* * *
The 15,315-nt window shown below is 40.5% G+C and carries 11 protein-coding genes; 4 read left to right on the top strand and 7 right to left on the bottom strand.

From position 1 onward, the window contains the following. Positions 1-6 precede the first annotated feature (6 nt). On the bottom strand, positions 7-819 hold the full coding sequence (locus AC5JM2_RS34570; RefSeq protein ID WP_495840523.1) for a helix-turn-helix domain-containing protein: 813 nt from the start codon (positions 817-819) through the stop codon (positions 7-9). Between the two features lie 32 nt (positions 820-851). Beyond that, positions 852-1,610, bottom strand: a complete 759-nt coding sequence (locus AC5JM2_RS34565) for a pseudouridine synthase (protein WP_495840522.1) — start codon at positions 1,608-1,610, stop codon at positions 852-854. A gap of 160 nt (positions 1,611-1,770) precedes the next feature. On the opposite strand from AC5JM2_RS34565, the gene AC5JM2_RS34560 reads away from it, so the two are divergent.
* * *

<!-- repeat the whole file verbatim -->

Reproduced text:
The 15,315-nt window shown below is 40.5% G+C and carries 11 protein-coding genes; 4 read left to right on the top strand and 7 right to left on the bottom strand.

From position 1 onward, the window contains the following. Positions 1-6 precede the first annotated feature (6 nt). On the bottom strand, positions 7-819 hold the full coding sequence (locus AC5JM2_RS34570; RefSeq protein ID WP_495840523.1) for a helix-turn-helix domain-containing protein: 813 nt from the start codon (positions 817-819) through the stop codon (positions 7-9). Between the two features lie 32 nt (positions 820-851). Beyond that, positions 852-1,610, bottom strand: a complete 759-nt coding sequence (locus AC5JM2_RS34565) for a pseudouridine synthase (protein WP_495840522.1) — start codon at positions 1,608-1,610, stop codon at positions 852-854. A gap of 160 nt (positions 1,611-1,770) precedes the next feature. On the opposite strand from AC5JM2_RS34565, the gene AC5JM2_RS34560 reads away from it, so the two are divergent.